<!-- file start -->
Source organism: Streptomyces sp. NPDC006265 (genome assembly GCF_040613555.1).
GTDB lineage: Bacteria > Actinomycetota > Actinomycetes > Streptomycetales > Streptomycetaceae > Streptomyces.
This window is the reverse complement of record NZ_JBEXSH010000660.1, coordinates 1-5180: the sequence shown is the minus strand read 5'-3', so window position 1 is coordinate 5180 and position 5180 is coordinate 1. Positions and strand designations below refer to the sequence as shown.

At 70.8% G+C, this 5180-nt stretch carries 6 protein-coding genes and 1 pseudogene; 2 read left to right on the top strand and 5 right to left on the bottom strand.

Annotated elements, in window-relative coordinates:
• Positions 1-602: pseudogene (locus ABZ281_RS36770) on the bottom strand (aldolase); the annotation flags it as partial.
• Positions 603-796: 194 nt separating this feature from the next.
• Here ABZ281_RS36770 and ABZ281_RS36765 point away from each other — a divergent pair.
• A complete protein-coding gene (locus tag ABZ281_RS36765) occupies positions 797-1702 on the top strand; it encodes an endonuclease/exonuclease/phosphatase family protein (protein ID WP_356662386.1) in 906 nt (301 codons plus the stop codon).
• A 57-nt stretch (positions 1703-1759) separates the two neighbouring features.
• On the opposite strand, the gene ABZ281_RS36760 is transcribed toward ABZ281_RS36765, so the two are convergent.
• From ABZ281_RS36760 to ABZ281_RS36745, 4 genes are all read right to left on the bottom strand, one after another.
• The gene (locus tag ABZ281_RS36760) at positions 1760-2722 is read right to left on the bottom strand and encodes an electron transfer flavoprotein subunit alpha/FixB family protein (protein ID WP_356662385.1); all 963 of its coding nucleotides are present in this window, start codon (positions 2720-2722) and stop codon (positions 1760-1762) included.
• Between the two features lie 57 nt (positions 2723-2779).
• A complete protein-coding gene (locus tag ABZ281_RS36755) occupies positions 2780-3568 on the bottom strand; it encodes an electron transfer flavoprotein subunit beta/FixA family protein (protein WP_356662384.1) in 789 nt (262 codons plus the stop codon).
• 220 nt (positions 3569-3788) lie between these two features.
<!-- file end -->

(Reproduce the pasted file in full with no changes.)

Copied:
Source organism: Streptomyces sp. NPDC006265 (genome assembly GCF_040613555.1).
GTDB lineage: Bacteria > Actinomycetota > Actinomycetes > Streptomycetales > Streptomycetaceae > Streptomyces.
This window is the reverse complement of record NZ_JBEXSH010000660.1, coordinates 1-5180: the sequence shown is the minus strand read 5'-3', so window position 1 is coordinate 5180 and position 5180 is coordinate 1. Positions and strand designations below refer to the sequence as shown.

At 70.8% G+C, this 5180-nt stretch carries 6 protein-coding genes and 1 pseudogene; 2 read left to right on the top strand and 5 right to left on the bottom strand.

Annotated elements, in window-relative coordinates:
• Positions 1-602: pseudogene (locus ABZ281_RS36770) on the bottom strand (aldolase); the annotation flags it as partial.
• Positions 603-796: 194 nt separating this feature from the next.
• Here ABZ281_RS36770 and ABZ281_RS36765 point away from each other — a divergent pair.
• A complete protein-coding gene (locus tag ABZ281_RS36765) occupies positions 797-1702 on the top strand; it encodes an endonuclease/exonuclease/phosphatase family protein (protein ID WP_356662386.1) in 906 nt (301 codons plus the stop codon).
• A 57-nt stretch (positions 1703-1759) separates the two neighbouring features.
• On the opposite strand, the gene ABZ281_RS36760 is transcribed toward ABZ281_RS36765, so the two are convergent.
• From ABZ281_RS36760 to ABZ281_RS36745, 4 genes are all read right to left on the bottom strand, one after another.
• The gene (locus tag ABZ281_RS36760) at positions 1760-2722 is read right to left on the bottom strand and encodes an electron transfer flavoprotein subunit alpha/FixB family protein (protein ID WP_356662385.1); all 963 of its coding nucleotides are present in this window, start codon (positions 2720-2722) and stop codon (positions 1760-1762) included.
• Between the two features lie 57 nt (positions 2723-2779).
• A complete protein-coding gene (locus tag ABZ281_RS36755) occupies positions 2780-3568 on the bottom strand; it encodes an electron transfer flavoprotein subunit beta/FixA family protein (protein WP_356662384.1) in 789 nt (262 codons plus the stop codon).
• 220 nt (positions 3569-3788) lie between these two features.